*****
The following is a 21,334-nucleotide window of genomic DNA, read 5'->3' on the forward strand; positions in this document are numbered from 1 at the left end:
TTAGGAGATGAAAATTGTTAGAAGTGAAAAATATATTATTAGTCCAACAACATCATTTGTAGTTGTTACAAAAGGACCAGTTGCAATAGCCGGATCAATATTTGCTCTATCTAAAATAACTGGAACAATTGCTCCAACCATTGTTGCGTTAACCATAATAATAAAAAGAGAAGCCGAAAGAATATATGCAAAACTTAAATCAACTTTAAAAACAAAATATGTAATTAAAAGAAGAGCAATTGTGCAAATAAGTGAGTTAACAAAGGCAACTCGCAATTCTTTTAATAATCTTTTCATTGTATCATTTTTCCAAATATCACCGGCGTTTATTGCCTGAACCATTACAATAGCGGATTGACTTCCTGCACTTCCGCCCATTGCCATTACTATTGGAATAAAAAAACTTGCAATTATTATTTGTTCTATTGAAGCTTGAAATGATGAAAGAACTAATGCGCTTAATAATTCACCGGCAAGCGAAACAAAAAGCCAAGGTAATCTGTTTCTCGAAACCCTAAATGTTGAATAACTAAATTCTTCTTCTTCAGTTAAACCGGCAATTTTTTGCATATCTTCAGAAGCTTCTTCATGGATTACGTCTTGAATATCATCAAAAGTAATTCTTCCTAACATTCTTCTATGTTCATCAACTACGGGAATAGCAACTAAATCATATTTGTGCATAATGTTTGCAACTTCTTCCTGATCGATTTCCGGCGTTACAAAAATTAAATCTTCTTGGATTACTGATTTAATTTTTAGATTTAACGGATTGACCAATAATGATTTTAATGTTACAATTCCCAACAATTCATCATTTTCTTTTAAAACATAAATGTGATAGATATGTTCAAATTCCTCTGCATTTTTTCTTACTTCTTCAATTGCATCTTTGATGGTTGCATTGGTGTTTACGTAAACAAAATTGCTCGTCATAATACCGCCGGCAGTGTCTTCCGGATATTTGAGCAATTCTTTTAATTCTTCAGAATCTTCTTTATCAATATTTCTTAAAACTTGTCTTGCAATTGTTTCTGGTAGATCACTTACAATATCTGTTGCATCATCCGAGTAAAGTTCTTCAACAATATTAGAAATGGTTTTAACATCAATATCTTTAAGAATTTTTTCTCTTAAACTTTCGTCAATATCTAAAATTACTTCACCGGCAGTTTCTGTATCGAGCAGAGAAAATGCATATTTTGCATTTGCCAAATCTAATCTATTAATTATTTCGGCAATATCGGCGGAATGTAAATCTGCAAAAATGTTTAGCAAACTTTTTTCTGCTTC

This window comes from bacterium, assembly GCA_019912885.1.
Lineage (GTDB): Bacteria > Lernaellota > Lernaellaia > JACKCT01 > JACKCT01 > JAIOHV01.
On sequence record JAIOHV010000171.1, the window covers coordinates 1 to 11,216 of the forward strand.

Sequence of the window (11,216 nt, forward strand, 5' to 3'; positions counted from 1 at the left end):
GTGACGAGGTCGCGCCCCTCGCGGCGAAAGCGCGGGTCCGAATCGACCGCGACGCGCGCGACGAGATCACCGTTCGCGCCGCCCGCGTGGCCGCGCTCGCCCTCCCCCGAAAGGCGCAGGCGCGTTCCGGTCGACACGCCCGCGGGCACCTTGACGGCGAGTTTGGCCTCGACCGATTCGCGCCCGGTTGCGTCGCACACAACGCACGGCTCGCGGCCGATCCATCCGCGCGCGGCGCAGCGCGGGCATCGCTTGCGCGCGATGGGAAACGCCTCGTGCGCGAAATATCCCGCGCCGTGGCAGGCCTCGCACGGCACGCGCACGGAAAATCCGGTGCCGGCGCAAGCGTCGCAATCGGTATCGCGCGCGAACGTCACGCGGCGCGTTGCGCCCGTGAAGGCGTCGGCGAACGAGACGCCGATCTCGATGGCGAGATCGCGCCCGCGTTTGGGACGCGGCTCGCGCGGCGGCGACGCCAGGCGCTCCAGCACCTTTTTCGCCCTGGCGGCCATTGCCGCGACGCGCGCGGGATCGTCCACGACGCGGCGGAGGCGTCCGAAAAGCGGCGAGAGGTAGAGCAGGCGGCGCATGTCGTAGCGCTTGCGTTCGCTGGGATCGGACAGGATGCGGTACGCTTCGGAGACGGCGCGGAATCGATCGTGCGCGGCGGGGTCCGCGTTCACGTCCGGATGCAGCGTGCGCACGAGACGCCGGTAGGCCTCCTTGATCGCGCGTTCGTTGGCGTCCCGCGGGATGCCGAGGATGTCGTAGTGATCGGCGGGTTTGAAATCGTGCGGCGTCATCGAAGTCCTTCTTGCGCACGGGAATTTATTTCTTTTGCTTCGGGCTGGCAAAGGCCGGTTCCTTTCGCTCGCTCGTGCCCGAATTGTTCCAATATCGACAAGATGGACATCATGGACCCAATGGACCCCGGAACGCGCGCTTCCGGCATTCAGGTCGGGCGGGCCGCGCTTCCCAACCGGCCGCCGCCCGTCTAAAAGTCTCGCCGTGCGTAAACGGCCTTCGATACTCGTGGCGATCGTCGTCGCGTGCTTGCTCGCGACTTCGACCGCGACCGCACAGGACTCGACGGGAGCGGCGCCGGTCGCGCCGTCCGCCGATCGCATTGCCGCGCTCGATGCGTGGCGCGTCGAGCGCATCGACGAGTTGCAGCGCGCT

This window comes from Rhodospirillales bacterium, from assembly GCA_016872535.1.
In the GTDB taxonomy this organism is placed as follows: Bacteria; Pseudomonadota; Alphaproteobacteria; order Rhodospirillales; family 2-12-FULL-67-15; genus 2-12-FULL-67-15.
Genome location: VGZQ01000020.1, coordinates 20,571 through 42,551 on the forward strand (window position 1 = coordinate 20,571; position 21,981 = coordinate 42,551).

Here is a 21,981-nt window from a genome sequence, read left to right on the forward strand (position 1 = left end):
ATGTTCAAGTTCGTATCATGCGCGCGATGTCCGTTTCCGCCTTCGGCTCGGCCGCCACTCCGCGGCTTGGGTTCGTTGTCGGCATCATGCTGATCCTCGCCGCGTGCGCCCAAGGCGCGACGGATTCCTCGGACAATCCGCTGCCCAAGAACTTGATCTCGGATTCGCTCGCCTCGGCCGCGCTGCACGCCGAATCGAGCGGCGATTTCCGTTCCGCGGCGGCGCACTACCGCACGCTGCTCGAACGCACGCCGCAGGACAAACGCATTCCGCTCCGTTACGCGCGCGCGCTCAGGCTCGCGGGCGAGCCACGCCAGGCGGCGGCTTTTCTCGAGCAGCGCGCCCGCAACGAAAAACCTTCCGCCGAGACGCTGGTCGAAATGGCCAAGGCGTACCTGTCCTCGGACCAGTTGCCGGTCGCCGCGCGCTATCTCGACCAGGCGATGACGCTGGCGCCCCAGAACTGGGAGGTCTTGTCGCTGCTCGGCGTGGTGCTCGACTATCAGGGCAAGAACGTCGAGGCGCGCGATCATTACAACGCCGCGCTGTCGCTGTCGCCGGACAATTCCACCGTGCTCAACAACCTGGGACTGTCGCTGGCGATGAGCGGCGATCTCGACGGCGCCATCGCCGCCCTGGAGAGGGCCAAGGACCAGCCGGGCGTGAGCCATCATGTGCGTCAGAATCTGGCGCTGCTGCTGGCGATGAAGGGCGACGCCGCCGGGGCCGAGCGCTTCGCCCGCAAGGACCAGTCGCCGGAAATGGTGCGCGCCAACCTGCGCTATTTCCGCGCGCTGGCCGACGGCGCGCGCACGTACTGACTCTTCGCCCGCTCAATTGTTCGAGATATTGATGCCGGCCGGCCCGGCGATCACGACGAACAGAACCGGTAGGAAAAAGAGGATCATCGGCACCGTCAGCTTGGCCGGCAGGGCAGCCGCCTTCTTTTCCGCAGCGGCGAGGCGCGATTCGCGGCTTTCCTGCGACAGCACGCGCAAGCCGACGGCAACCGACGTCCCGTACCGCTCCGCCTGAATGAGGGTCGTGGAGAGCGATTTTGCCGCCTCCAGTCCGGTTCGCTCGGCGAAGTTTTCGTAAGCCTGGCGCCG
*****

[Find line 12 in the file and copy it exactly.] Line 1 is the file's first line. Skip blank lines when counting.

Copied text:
ATGTTCAAGTTCGTATCATGCGCGCGATGTCCGTTTCCGCCTTCGGCTCGGCCGCCACTCCGCGGCTTGGGTTCGTTGTCGGCATCATGCTGATCCTCGCCGCGTGCGCCCAAGGCGCGACGGATTCCTCGGACAATCCGCTGCCCAAGAACTTGATCTCGGATTCGCTCGCCTCGGCCGCGCTGCACGCCGAATCGAGCGGCGATTTCCGTTCCGCGGCGGCGCACTACCGCACGCTGCTCGAACGCACGCCGCAGGACAAACGCATTCCGCTCCGTTACGCGCGCGCGCTCAGGCTCGCGGGCGAGCCACGCCAGGCGGCGGCTTTTCTCGAGCAGCGCGCCCGCAACGAAAAACCTTCCGCCGAGACGCTGGTCGAAATGGCCAAGGCGTACCTGTCCTCGGACCAGTTGCCGGTCGCCGCGCGCTATCTCGACCAGGCGATGACGCTGGCGCCCCAGAACTGGGAGGTCTTGTCGCTGCTCGGCGTGGTGCTCGACTATCAGGGCAAGAACGTCGAGGCGCGCGATCATTACAACGCCGCGCTGTCGCTGTCGCCGGACAATTCCACCGTGCTCAACAACCTGGGACTGTCGCTGGCGATGAGCGGCGATCTCGACGGCGCCATCGCCGCCCTGGAGAGGGCCAAGGACCAGCCGGGCGTGAGCCATCATGTGCGTCAGAATCTGGCGCTGCTGCTGGCGATGAAGGGCGACGCCGCCGGGGCCGAGCGCTTCGCCCGCAAGGACCAGTCGCCGGAAATGGTGCGCGCCAACCTGCGCTATTTCCGCGCGCTGGCCGACGGCGCGCGCACGTACTGACTCTTCGCCCGCTCAATTGTTCGAGATATTGATGCCGGCCGGCCCGGCGATCACGACGAACAGAACCGGTAGGAAAAAGAGGATCATCGGCACCGTCAGCTTGGCCGGCAGGGCAGCCGCCTTCTTTTCCGCAGCGGCGAGGCGCGATTCGCGGCTTTCCTGCGACAGCACGCGCAAGCCGACGGCAACCGACGTCCCGTACCGCTCCGCCTGAATGAGGGTCGTGGAGAGCGATTTTGCCGCCTCCAGTCCGGTTCGCTCGGCGAAGTTTTCGTAAGCCTGGCGCCG